There is nothing worse than watching a movie that ends with the bad guy getting away with it. Why does this bug us so much? And it’s far worse when it happens not in Hollywood fiction but in real life. In real lives.
There is much havoc in our world right now and it chafes. We watch the news, we read the articles, we follow current events and we see bad guys getting away with it. And so we cry out to God and ask Him to deal with the bad guys, to sit at the bench and judge. To bring justice.
I wonder if our sense of justice — our longing to see “right” prevail — is part of being made in the image of God. After all, He declares Himself to be just, a righteous judge who securely holds the plumb line from which all justice flows. And for most of us justice means the good guys win and the bad guys pay.
At the moment, however, it seems there is a lot more of the opposite happening. Despite how we pray and plead with God to right the wrongs and settle some scores, it does not seem to happen fast enough or on a big enough scale for our taste. This is because ultimate judgment is being withheld for now. For now. And that’s a good thing. The scales of life are weighted toward mercy. And that’s a very good thing.
But how do we navigate life when the injustices stack up and the weight of it all feels as though it will crush us? How do we conduct ourselves while we wait for the day when all the wrongs will be made right, all the scores settled, and good will triumph over all the evil? What do we do?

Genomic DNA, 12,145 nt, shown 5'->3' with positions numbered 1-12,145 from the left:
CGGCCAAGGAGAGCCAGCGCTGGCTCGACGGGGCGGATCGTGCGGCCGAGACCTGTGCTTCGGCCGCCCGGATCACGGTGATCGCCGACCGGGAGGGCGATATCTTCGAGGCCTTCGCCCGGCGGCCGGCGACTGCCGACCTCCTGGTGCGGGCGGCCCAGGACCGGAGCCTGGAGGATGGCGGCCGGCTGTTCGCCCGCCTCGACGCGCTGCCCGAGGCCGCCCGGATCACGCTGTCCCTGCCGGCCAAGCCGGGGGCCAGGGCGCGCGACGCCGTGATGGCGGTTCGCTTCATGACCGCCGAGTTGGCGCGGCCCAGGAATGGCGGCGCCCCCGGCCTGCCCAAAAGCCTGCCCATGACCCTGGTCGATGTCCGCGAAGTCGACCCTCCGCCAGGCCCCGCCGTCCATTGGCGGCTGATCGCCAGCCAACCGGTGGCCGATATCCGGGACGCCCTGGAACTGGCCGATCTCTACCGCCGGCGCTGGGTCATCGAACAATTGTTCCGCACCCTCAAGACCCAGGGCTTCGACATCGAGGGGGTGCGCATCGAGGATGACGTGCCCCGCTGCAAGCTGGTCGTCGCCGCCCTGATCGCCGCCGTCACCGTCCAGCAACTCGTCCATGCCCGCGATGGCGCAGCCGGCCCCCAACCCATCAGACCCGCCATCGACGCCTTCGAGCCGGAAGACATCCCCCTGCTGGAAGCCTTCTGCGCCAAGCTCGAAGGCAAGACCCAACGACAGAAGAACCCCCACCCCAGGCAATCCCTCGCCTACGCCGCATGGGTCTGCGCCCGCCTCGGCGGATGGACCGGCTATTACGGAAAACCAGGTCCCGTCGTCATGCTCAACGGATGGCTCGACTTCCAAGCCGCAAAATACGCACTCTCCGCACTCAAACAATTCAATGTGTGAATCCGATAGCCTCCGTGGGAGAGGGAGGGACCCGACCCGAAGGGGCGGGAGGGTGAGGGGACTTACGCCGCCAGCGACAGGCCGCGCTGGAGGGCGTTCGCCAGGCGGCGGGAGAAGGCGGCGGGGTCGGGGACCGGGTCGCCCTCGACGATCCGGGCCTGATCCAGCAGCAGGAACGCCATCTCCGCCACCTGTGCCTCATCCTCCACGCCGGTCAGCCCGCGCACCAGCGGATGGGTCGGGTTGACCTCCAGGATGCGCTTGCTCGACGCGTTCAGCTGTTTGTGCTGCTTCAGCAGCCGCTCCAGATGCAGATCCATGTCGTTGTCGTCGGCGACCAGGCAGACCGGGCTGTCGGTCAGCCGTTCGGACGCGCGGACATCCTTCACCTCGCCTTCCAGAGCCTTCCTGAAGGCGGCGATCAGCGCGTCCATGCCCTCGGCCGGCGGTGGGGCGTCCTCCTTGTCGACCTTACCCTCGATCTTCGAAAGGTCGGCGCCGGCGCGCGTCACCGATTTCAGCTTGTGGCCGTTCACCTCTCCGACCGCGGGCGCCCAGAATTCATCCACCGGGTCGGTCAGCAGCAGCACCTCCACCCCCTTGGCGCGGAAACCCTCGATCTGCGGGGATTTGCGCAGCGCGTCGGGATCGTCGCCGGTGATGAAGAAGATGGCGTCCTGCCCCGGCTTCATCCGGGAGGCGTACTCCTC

The prophet Micah boiled it down for us when he said, “What does God require of you? Act justly, love mercy, and walk humbly with your God.”
We are to make sure that we act justly and not ourselves be the perpetrators of injustice. We should work for justice, lift up the oppressed, minister to the marginalized and the victimized. We are expected to act justly, but we are also called to love mercy. We want the guilty to pay for their crimes, especially the very heinous, but how much more should we long for them to repent, to turn from their sin and be reborn into new life, remade into new creations. This is the reconciling work of mercy.
It is not wrong by any means to desire that the crimes of the guilty be atoned for and that those who have been victimized get justice. But it is better to desire the reconciliation of the guilty with their Maker because in that desire is the humble admission that we are, in fact, all guilty before the Judge of all the earth. Every last one of us. And for now, the reconciliation that mercy brings is the point of withholding final judgment.
Jesus said, “I did not come to condemn the world but to save it.” The world, you see, is already condemned. That verdict came down a long time ago a lá Genesis 3. So for now the order of the day is not more judgment. It is mercy. It is grace. It is a second, or third, or fourth, or seventy times seven chance. It is the call for repentance of all us broken sinners, bad guys and good guys alike. It is salvation. We should long for this as much or more than we long for justice. Because at the heart of justice is judgment, but at the heart of mercy is love. And it is only love that can truly cover a multitude of sin.